Jamaat to clear air on Muslim Personal law

The inaugural programme will be held at Numaish grounds on Sunday wherein the JeIH president Maulana Syed Jalaluddin Umri will participate.

By Author   |   Published: 21st Apr 2017   3:17 am
Muslim law
Naseera Khanum, president, JeIH women’s wing (Telangana and Odisha), briefing the media on Thursday.

Hyderabad: A fortnight long campaign on awareness about Muslim Personal Law, triple talaq and other religious issues will be organised by the Jaamat-e-Islami Hind in the city from April 23. 

Hamed Mohammed Khan, president of Jaamat-e-Islami Hind (JeIH) Telangana and Odisha, said that the campaign will focus on creating awareness in the community and other target groups on various aspects of Muslim Personal Law including triple talaq, polygamy and nikah amongst others.

The inaugural programme will be held at Numaish grounds on Sunday wherein the JeIH president Maulana Syed Jalaluddin Umri will participate. Several scholars from the country will also participate in the meeting.

“Our aim is to bring about awareness on Muslim Personal Law both in the Muslim community and other communities. It will allay misconception and help people understand Islam and its principles clearly,” said Maulana Hamed Mohammed Khan.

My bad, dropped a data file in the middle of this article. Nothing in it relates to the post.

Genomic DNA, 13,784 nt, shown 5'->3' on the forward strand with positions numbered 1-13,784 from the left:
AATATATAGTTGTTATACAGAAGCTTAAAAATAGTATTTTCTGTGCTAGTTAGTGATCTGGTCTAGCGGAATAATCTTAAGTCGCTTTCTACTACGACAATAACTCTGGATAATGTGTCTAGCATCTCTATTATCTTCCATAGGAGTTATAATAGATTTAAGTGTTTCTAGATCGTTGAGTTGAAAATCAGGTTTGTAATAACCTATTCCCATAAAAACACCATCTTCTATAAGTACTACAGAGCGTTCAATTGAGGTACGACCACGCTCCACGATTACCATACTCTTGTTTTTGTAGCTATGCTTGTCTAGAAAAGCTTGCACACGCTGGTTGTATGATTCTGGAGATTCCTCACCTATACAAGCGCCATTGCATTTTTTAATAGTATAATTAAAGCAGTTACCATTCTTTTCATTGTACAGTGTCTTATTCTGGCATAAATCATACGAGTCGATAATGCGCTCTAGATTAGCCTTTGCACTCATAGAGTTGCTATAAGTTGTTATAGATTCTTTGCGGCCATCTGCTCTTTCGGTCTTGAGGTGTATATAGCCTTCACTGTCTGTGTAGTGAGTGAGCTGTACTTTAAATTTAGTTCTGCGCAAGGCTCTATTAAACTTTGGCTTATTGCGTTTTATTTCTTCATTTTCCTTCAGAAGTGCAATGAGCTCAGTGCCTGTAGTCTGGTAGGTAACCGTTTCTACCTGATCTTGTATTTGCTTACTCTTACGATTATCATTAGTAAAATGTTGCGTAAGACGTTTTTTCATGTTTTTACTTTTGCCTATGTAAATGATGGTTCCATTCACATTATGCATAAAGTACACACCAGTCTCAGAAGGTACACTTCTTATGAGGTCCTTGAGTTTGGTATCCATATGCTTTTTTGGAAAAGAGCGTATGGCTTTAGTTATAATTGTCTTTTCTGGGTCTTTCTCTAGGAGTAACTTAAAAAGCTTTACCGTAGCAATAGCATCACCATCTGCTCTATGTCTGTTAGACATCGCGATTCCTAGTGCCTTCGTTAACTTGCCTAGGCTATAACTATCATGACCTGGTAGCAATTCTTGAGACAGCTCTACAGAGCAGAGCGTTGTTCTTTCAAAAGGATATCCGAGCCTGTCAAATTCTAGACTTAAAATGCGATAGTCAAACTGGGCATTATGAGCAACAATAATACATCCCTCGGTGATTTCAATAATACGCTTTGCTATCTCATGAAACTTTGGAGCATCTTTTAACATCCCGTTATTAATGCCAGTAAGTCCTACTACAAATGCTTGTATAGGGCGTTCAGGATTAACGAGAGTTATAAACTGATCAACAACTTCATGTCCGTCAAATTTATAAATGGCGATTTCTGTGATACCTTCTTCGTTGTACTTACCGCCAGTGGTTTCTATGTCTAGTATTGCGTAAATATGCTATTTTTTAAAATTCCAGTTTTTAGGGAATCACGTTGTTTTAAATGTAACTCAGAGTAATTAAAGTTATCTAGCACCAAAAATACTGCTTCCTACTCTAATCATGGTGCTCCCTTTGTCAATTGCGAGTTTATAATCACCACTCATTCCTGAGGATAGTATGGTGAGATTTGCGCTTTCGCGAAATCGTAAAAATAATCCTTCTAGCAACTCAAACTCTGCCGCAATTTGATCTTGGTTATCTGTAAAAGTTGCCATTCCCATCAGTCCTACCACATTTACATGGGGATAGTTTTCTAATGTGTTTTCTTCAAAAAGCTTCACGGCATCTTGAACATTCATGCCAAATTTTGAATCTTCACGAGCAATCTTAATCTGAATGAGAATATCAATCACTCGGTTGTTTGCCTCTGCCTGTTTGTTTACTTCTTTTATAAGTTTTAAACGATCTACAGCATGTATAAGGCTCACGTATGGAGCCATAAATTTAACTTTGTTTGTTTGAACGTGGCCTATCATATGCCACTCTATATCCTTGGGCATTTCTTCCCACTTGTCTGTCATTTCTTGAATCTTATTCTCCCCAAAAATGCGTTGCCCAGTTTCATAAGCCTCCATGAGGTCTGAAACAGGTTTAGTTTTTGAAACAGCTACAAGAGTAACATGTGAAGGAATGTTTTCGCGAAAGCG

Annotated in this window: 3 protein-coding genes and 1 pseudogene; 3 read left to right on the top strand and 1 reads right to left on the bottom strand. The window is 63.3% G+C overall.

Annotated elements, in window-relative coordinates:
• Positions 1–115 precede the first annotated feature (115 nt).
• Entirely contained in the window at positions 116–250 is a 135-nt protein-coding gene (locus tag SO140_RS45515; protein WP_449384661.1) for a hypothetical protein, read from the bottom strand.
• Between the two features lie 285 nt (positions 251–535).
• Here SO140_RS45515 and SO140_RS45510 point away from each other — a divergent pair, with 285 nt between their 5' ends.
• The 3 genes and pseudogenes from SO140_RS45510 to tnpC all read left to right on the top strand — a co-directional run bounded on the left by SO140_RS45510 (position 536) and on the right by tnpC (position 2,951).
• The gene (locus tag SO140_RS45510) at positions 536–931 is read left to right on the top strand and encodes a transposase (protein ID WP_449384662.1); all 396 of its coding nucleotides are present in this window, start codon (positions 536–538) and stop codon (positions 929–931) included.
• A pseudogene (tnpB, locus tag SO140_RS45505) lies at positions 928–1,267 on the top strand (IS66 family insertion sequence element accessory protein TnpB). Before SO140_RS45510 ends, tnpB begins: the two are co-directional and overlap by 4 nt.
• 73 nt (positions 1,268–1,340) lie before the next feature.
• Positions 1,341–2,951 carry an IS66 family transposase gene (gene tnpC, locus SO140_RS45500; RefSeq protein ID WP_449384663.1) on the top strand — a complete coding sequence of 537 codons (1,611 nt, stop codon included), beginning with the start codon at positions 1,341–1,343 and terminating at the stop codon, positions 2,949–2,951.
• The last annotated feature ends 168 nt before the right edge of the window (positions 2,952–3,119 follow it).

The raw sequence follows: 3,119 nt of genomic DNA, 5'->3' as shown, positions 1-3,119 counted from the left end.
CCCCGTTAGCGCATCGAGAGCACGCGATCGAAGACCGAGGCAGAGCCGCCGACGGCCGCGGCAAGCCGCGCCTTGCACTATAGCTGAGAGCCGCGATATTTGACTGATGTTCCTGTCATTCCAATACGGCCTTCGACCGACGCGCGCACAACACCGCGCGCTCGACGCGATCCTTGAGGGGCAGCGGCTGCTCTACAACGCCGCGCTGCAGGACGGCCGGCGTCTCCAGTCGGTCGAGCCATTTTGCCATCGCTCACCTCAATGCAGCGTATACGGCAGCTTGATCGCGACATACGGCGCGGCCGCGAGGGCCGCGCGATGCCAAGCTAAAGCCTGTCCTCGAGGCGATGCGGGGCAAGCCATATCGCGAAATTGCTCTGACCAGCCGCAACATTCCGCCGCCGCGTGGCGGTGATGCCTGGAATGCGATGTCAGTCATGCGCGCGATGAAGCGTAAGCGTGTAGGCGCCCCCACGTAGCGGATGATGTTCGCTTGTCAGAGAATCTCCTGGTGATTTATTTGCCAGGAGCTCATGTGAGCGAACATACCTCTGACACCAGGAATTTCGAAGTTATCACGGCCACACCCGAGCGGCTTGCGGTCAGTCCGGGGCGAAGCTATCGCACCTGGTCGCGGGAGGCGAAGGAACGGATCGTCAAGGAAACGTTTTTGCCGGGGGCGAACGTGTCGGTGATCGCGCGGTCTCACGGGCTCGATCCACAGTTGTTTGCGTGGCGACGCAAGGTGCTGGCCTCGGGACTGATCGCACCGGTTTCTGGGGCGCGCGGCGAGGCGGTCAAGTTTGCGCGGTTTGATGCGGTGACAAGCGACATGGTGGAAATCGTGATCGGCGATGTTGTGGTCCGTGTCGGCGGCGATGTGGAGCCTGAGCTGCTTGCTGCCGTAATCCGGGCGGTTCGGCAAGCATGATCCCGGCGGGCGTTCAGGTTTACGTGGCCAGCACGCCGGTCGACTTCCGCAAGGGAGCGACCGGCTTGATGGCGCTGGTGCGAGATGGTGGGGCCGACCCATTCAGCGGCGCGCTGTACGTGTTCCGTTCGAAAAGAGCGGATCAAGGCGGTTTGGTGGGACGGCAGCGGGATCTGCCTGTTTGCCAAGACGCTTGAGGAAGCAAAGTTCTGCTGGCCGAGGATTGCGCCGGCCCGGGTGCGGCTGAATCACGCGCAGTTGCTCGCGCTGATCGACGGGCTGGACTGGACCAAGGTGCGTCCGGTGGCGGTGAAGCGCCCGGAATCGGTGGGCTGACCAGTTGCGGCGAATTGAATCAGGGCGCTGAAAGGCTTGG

The JeIH feels that the recent issues regarding triple talaq through various means including electronic were a result of misunderstanding of the Sharia law. “If the community, especially women, understand the Muslim Personal Law and the other principles of Islam, then there would not be any issues related to talaq or polygamy,” said JeIH city president Hafeez Mohd Rasheduddin.

He said that if one takes into account the economic conditions of the Muslim community, no man intends to go for a second marriage. Similarly, the divorce rate in the community is very less but for some varied reasons, the media is making an issue of it. A seminar on gender justice is also planned during the fortnight.

JeIH to expand counseling centres

The Jamaat-e-Islami Hind will be expanding its counseling centers opened recently for resolving petty issues and disputes in line with Sharia law. Two such centres are already functioning in the city.

“If one is not satisfied with the decision of the counseling centre, they can approach the higher levels like Shariath Panchayath and Darul Qaza. These bodies will include women members too,” said Naseera Khanum, president, JeIH women’s wing in Telangana and Odisha.

She felt that women should be first aware of Sharia law so that they know their rights provided by the religion. “Lack of knowledge about Sharia law is pushing women into distress. As a result, they are being misguided by vested interests and ending up becoming victims of politics,” she felt.